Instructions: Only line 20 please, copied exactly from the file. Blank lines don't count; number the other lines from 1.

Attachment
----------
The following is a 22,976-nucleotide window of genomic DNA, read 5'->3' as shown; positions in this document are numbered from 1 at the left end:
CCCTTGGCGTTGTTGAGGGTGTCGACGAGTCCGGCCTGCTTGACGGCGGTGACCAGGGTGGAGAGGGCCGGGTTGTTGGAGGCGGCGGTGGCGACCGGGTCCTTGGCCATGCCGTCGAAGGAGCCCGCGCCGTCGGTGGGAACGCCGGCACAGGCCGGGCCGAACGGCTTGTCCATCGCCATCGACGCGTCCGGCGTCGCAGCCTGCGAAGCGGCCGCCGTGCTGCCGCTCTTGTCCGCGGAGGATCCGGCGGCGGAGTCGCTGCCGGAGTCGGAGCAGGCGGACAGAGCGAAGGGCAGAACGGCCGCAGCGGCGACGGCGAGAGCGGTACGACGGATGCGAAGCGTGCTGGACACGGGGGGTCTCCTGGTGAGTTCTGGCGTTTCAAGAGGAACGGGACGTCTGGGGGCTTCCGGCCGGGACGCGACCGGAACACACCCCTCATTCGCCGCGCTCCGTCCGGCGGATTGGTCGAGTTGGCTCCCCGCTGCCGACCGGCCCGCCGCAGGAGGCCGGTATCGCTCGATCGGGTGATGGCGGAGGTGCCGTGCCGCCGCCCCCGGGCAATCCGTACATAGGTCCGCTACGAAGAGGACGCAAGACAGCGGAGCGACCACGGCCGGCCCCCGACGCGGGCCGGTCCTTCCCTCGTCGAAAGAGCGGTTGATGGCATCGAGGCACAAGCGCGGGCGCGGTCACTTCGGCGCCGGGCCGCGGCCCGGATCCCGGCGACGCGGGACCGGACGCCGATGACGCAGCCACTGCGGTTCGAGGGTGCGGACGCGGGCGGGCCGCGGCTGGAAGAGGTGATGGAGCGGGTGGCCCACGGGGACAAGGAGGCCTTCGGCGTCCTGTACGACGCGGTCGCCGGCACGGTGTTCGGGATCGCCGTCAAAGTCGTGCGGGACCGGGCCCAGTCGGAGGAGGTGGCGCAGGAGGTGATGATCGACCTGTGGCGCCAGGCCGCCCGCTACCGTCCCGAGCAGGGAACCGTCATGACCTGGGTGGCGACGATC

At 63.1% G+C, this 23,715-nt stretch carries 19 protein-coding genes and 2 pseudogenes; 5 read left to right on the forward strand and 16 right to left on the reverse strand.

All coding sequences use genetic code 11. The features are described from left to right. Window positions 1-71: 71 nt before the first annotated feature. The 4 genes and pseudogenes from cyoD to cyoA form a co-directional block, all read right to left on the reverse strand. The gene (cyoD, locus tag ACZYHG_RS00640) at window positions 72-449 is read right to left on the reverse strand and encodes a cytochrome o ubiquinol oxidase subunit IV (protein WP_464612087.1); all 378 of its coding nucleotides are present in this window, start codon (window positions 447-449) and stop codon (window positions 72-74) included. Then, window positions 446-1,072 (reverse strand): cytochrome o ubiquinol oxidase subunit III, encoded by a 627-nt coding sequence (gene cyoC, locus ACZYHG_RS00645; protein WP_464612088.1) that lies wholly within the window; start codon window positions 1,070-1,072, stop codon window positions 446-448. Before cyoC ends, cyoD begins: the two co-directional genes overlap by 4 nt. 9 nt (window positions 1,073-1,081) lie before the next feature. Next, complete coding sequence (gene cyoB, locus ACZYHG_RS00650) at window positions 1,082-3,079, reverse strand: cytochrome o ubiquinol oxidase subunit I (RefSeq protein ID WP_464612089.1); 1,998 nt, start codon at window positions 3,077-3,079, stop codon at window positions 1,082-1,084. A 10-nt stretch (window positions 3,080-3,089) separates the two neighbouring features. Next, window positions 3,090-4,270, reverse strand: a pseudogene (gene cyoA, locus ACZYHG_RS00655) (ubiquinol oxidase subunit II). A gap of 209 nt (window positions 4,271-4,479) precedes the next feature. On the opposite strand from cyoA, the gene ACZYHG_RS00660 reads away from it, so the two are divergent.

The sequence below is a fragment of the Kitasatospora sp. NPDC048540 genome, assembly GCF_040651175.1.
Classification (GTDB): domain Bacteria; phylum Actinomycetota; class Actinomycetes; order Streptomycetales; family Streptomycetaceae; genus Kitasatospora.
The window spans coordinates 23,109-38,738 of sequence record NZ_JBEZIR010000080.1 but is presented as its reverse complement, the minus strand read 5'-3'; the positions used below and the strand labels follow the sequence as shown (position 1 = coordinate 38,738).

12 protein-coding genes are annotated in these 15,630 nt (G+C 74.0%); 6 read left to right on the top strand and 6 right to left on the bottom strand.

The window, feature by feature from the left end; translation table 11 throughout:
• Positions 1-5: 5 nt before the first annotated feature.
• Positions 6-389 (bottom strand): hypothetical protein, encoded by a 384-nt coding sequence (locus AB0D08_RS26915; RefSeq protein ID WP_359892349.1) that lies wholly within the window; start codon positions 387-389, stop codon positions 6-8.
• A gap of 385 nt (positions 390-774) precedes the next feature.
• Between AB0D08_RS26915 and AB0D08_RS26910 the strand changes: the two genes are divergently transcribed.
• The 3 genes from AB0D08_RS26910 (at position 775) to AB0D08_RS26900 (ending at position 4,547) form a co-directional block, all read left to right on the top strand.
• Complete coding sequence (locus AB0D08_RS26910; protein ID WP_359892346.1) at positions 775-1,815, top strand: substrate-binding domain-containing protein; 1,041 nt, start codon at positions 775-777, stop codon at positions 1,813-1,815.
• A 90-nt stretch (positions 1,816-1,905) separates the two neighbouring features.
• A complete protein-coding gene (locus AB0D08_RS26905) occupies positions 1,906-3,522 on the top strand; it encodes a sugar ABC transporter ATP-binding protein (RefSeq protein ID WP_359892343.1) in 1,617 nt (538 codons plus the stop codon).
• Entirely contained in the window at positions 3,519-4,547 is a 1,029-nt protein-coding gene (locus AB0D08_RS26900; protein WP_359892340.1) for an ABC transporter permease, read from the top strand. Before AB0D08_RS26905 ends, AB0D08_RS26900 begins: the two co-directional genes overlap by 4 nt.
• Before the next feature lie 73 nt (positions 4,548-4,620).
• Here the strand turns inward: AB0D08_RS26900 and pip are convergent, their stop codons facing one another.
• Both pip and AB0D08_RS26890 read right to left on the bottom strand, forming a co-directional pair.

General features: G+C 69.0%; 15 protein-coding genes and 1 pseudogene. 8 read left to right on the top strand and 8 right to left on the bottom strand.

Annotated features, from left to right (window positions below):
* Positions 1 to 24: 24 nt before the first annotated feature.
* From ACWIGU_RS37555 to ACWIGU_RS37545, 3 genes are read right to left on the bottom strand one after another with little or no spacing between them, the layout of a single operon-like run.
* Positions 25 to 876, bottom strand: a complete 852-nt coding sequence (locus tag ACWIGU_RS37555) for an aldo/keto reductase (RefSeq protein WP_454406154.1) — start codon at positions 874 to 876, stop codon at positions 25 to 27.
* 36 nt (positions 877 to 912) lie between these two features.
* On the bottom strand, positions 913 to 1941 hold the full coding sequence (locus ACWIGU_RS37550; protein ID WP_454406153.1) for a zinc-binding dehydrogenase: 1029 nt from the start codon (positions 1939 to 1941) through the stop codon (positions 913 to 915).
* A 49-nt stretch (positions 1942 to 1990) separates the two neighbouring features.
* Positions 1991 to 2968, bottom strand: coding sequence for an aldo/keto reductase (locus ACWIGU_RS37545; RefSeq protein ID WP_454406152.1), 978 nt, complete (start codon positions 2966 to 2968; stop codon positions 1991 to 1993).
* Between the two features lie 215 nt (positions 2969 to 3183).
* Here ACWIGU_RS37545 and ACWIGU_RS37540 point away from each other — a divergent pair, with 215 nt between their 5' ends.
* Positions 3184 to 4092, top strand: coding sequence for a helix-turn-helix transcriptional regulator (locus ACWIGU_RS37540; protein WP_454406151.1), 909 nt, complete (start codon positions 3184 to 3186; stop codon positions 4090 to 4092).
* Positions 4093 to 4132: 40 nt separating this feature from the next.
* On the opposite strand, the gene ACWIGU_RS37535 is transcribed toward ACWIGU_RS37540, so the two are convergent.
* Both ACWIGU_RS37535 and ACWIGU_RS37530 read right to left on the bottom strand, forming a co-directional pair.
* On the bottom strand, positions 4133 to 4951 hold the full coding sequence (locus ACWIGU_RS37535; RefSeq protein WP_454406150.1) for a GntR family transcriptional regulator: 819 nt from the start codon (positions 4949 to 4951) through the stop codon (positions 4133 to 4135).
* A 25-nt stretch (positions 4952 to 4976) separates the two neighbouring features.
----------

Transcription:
• Here the strand turns inward: AB0D08_RS26900 and pip are convergent, their stop codons facing one another.